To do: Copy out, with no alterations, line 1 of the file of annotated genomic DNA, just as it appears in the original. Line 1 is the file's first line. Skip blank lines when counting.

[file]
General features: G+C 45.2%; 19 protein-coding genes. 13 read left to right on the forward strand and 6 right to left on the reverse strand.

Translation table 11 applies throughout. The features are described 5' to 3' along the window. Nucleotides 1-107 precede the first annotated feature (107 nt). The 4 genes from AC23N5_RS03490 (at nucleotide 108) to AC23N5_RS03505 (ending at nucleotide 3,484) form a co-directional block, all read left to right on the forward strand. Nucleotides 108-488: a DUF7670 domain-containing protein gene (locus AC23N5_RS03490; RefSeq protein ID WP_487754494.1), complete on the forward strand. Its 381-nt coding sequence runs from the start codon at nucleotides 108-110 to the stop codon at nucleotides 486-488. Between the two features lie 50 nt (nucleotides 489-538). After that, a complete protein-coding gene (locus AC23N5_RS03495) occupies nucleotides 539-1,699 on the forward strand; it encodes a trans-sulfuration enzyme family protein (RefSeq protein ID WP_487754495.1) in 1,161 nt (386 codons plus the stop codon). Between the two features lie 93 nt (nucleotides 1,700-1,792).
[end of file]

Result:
General features: G+C 45.2%; 19 protein-coding genes. 13 read left to right on the forward strand and 6 right to left on the reverse strand.